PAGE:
Oliver North testified Monday that former President Reagan and then-Attorney General Edwin Meese III concealed U.S. involvement in a possibly illegal 1985 arms shipment to Iran.

The former White House aide said that in a meeting on Nov. 12, 1986, "clearly the president . . . had made a decision not to disclose" the November 1985 shipment of Hawk missiles from Israel to Iran.At a news conference on Nov. 19 - a week after that meeting - Reagan said "there were no other shipments which the United States condoned" besides the ones in 1986.

Concluding three days of questioning by his own lawyers, North also testified that he assumed Reagan had known of the diversion of Iran arms sale funds to the Contra rebels in Nicaragua.

North said he had the approval of his boss, then-national security adviser John Poindexter, for the diversion, and "I believed that I had it from the president of the United States."

When the attorney general announced on Nov. 25, 1986, that a criminal investigation would be undertaken, "it was probably one of the most shocking things I had ever heard," North testified.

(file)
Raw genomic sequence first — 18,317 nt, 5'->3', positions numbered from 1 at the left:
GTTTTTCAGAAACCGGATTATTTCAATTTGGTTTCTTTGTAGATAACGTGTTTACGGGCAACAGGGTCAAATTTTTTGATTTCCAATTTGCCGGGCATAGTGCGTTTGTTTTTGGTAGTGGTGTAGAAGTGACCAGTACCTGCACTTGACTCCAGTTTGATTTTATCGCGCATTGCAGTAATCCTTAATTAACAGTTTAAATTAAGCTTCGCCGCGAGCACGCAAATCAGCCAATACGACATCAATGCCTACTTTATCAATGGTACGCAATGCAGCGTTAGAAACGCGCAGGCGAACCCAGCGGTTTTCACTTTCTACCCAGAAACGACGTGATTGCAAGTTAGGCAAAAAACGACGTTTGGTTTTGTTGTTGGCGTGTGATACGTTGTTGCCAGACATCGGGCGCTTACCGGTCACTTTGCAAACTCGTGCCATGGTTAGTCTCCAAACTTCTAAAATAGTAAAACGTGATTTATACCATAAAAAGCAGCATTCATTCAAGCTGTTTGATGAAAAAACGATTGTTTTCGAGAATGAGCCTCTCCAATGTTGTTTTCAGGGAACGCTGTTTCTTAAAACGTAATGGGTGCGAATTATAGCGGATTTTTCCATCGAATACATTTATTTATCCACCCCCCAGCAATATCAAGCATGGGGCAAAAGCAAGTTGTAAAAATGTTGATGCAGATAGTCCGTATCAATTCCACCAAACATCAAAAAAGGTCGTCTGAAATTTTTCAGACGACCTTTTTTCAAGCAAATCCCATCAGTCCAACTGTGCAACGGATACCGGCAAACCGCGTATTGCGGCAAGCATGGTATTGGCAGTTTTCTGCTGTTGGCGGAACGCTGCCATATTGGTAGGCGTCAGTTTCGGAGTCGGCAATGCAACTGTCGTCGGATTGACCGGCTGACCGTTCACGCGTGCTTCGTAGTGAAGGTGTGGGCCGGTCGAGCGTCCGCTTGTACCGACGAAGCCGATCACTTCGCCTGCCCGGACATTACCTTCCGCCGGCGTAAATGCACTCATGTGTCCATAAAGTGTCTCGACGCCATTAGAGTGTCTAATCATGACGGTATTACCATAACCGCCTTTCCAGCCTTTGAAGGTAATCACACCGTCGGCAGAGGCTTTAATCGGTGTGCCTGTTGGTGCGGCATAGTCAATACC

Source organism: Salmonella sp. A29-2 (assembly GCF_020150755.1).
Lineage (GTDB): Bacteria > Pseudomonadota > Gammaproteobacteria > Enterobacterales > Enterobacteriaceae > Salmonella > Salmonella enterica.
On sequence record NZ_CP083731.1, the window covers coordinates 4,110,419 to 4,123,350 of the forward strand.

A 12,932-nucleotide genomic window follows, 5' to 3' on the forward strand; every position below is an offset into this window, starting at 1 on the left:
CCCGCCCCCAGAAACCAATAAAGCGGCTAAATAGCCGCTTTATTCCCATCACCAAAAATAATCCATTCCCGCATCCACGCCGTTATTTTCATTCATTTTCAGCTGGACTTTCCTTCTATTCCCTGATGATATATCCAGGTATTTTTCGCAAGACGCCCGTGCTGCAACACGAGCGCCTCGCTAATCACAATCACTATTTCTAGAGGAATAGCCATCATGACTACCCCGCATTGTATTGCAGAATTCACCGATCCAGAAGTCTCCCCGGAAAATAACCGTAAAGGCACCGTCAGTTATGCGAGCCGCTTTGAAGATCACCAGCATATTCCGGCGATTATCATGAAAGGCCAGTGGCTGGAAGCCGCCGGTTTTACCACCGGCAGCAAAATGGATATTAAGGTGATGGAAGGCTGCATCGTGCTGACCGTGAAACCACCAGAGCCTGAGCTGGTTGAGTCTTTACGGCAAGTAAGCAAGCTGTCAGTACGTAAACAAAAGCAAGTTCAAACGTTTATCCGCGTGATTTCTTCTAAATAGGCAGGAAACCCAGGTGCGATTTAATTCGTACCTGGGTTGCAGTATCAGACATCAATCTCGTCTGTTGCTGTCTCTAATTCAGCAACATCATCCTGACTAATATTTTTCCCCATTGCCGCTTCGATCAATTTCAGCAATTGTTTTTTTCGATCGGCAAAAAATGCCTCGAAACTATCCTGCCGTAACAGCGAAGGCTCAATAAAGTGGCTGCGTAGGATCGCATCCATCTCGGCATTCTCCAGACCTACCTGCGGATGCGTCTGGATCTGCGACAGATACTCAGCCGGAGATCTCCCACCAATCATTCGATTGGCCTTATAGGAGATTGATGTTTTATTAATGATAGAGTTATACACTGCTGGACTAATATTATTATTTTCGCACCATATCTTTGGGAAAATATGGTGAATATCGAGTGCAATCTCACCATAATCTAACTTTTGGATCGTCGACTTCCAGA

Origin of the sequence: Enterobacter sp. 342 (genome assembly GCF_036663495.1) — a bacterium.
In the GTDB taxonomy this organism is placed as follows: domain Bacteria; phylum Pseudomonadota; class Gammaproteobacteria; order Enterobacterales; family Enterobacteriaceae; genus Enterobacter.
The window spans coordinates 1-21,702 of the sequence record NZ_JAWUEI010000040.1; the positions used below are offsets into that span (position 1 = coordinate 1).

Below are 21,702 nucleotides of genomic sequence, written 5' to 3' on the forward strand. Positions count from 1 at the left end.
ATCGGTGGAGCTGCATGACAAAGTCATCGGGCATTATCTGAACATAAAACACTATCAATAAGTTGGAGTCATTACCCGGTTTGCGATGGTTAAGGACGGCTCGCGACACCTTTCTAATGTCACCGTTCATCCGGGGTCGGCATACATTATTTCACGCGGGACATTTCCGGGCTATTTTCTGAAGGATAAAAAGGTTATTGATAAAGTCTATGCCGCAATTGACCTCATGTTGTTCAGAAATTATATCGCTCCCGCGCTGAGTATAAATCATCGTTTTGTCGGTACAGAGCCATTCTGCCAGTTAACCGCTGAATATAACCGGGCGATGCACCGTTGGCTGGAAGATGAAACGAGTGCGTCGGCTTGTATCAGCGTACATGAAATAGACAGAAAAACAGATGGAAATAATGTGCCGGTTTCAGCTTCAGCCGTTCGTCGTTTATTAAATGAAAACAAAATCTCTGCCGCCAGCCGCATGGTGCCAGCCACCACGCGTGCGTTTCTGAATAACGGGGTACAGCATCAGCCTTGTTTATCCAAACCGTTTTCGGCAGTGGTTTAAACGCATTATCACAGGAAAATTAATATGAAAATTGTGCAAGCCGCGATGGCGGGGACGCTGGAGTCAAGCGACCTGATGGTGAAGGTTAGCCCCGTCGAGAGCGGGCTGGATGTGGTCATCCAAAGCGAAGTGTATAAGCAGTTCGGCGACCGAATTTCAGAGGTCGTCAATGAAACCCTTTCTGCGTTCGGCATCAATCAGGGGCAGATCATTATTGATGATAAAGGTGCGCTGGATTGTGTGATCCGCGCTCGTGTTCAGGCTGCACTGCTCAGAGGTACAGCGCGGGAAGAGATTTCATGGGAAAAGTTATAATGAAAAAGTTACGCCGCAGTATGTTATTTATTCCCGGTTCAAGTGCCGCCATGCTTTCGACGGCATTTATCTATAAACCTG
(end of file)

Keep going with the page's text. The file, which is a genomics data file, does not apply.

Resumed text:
North also testified that he never believed any of the secret work he did for the Nicaraguan Contra rebels or for the freedom of American hostages in Lebanon was illegal.

Prosecutor John Keker opened his cross-examination by reminding North he was not charged with violating a congressional ban on aid to the Contras or with any crime solely because of his efforts to free the U.S. captives.

"Do you know what you are on trial for?" Keker asked.

"Well," North replied, pausing studiously, "it's 12 counts of various charges; I don't recall specifically."

Keker then listed the particular accusations against North - among them lying to Congress, tax fraud and accepting an illegal gift - and each time asked the witness if he remembered the charge. The defendant quietly responded, "Yes."

The questions began after defense lawyer Brendan Sullivan, concluding his own examination, drew from his client repeated references to the claim that North had authorization from the top level of Reagan's administration for all his actions.

North said he didn't think anything he did was unlawful because the things he was hiding "I was told, could not, should not be revealed. I felt like a pawn in a chess game being played by giants," he testified.